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Thursday, 25 April, 2002, 14:44 GMT 15:44 UK
US signs African trade deal
The village of Sikoro in Mali
Mali is one of the world's poorest nations
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By Manuela Saragosa
BBC World Business Report
line

The US has signed a trade agreement with a regional organisation of eight West African countries which it hopes will lead to greater commercial ties between the two sides.

Officials in Washington said the deal would help increase trade with the West African Economic Monetary Union (WAEMU) - a group of countries who all use the west African CFA franc as their national currency.

WAEMU members
Benin
Burkina Faso
Ivory Coast
Guinea-Bissau
Mali
Niger
Senegal
Togo

That in turn, they said, would create jobs and investment and so act as a way of improving the lives of Africans.

Total two-way trade between the US and the WAEMU last year rose by 12% to more than $760m (524m).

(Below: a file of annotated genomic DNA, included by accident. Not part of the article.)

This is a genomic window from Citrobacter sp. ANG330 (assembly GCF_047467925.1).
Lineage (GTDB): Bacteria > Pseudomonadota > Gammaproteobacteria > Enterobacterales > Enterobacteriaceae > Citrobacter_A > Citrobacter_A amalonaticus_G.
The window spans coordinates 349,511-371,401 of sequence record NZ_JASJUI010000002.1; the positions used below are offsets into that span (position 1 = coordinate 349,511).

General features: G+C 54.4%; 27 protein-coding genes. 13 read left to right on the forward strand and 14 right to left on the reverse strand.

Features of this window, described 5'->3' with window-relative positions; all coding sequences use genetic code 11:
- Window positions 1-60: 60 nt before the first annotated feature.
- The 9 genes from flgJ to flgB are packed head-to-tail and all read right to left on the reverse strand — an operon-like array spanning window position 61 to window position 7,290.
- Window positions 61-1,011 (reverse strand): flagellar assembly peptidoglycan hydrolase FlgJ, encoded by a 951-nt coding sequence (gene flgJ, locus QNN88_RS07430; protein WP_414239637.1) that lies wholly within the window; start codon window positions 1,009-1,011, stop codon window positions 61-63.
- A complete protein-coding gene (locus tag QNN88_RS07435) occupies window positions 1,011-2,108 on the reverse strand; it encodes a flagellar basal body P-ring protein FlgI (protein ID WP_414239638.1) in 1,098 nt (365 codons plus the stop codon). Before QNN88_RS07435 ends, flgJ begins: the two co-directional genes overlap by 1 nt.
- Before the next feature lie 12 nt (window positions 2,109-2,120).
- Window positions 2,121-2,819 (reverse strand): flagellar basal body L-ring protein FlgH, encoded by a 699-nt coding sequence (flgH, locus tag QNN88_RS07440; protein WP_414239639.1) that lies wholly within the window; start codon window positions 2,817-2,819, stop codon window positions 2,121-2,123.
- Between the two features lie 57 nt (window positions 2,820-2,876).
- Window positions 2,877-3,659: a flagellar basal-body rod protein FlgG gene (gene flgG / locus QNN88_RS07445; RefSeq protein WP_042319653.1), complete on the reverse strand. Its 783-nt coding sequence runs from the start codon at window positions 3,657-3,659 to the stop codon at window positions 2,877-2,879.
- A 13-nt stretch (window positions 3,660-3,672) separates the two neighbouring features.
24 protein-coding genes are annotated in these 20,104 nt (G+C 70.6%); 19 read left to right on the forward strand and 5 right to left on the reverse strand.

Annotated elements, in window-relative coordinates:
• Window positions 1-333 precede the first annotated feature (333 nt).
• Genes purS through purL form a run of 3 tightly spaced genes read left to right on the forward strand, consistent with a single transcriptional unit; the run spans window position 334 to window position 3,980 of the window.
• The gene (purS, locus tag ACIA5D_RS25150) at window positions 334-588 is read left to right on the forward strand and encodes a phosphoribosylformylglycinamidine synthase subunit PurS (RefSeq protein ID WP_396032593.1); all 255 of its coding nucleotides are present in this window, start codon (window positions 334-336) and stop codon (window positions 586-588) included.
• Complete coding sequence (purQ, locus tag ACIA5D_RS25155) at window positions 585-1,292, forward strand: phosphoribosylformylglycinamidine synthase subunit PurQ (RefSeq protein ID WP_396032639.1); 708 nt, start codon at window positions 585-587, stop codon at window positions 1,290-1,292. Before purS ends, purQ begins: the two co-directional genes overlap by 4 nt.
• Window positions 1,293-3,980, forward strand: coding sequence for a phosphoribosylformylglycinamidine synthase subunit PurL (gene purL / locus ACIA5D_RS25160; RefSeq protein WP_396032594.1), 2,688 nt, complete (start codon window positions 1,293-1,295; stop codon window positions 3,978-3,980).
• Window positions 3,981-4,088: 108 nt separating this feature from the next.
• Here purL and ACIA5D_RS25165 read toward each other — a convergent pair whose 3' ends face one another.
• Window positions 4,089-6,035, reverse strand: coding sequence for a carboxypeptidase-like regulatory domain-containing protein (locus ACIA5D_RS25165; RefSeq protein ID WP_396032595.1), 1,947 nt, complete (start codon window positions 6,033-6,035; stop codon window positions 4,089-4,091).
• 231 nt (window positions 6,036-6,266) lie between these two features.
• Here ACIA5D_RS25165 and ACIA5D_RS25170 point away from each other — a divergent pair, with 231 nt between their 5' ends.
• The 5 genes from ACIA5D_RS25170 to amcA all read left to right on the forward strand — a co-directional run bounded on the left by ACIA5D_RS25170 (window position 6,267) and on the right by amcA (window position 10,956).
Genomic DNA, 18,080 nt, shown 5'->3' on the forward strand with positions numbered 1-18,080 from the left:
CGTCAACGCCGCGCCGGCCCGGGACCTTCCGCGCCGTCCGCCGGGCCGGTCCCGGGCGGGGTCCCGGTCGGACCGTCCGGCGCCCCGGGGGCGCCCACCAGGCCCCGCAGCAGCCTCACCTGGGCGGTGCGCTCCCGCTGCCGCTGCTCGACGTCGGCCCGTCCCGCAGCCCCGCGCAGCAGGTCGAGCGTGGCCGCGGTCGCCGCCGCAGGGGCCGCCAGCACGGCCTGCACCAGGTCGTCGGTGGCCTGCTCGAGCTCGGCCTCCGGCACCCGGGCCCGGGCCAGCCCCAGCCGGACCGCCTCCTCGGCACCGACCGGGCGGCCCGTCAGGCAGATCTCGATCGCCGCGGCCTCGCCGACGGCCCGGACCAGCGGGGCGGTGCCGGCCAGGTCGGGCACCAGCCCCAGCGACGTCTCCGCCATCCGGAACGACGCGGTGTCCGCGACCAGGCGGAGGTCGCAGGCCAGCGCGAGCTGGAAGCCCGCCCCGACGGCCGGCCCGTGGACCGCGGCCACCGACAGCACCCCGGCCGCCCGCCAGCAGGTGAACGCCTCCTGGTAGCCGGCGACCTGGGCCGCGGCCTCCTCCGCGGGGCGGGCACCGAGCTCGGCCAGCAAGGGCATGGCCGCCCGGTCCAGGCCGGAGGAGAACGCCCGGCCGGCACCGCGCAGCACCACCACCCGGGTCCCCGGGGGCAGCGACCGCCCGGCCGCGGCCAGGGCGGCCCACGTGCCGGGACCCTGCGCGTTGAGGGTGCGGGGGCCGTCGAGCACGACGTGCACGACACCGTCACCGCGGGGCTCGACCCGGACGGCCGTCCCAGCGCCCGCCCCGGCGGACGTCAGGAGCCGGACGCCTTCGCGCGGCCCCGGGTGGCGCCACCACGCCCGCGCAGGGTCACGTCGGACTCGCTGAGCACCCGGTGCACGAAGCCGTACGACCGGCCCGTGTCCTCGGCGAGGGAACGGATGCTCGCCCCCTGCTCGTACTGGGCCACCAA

But business executives in the US said there were still many barriers to growth and investment.

At the trade deal's signing ceremony in Washington one American executive said he hoped the agreement would work towards eliminating the double taxation that exists between the US and many countries in the region.

Way forward or easy way out?

Such fine tuning is unlikely to happen very soon.

The agreement will establish a Council on Trade and Investment, made up of representatives of the US government and the west African regional organisation.

They will discuss steps that are needed to free up trade barriers.

It is all part of America's broader Africa Growth and Opportunity Act.

That was set up a few years ago to expand US trade and investment in the continent.

Washington says that the Act is the cornerstone of its policy to promote economic development in Africa.

But for some analysts this latest deal with the WAEMU is not enough.

They say the region constitutes a relatively tiny portion of Africa's trade with the US, and that it is easy for the US to set up because imports from west Africa do not pose a serious threat to US commercial interests.

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 ON THIS STORY
Rosa Whitaker, US trade representative for Africa
"The immediate difference this agreement makes is it raises the economic engagement."
See also:

12 Apr 02 | Business
West Africa cotton harvest soars
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